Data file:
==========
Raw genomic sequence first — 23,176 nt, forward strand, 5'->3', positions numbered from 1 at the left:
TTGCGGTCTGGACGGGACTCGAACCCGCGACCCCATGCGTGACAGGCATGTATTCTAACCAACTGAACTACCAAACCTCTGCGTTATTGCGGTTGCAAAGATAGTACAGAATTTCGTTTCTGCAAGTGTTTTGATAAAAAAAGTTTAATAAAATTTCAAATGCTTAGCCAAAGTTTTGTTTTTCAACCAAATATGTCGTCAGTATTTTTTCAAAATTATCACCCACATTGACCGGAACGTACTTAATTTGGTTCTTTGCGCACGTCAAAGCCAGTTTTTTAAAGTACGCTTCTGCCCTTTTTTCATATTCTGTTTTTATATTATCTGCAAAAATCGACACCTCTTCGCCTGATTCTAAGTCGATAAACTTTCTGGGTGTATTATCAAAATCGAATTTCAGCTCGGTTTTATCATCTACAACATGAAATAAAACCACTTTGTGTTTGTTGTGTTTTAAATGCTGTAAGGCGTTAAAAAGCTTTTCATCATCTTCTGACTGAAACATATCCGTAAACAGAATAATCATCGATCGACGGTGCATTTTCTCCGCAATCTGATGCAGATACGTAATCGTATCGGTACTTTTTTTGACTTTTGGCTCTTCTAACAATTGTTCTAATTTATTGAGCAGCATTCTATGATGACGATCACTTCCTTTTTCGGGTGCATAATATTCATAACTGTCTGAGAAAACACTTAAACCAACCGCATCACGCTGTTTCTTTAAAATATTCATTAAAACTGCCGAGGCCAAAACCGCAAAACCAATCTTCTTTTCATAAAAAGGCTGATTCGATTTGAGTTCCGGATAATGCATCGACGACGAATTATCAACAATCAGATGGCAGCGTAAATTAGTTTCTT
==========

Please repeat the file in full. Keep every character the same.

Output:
Raw genomic sequence first — 23,176 nt, forward strand, 5'->3', positions numbered from 1 at the left:
TTGCGGTCTGGACGGGACTCGAACCCGCGACCCCATGCGTGACAGGCATGTATTCTAACCAACTGAACTACCAAACCTCTGCGTTATTGCGGTTGCAAAGATAGTACAGAATTTCGTTTCTGCAAGTGTTTTGATAAAAAAAGTTTAATAAAATTTCAAATGCTTAGCCAAAGTTTTGTTTTTCAACCAAATATGTCGTCAGTATTTTTTCAAAATTATCACCCACATTGACCGGAACGTACTTAATTTGGTTCTTTGCGCACGTCAAAGCCAGTTTTTTAAAGTACGCTTCTGCCCTTTTTTCATATTCTGTTTTTATATTATCTGCAAAAATCGACACCTCTTCGCCTGATTCTAAGTCGATAAACTTTCTGGGTGTATTATCAAAATCGAATTTCAGCTCGGTTTTATCATCTACAACATGAAATAAAACCACTTTGTGTTTGTTGTGTTTTAAATGCTGTAAGGCGTTAAAAAGCTTTTCATCATCTTCTGACTGAAACATATCCGTAAACAGAATAATCATCGATCGACGGTGCATTTTCTCCGCAATCTGATGCAGATACGTAATCGTATCGGTACTTTTTTTGACTTTTGGCTCTTCTAACAATTGTTCTAATTTATTGAGCAGCATTCTATGATGACGATCACTTCCTTTTTCGGGTGCATAATATTCATAACTGTCTGAGAAAACACTTAAACCAACCGCATCACGCTGTTTCTTTAAAATATTCATTAAAACTGCCGAGGCCAAAACCGCAAAACCAATCTTCTTTTCATAAAAAGGCTGATTCGATTTGAGTTCCGGATAATGCATCGACGACGAATTATCAACAATCAGATGGCAGCGTAAATTAGTTTCTT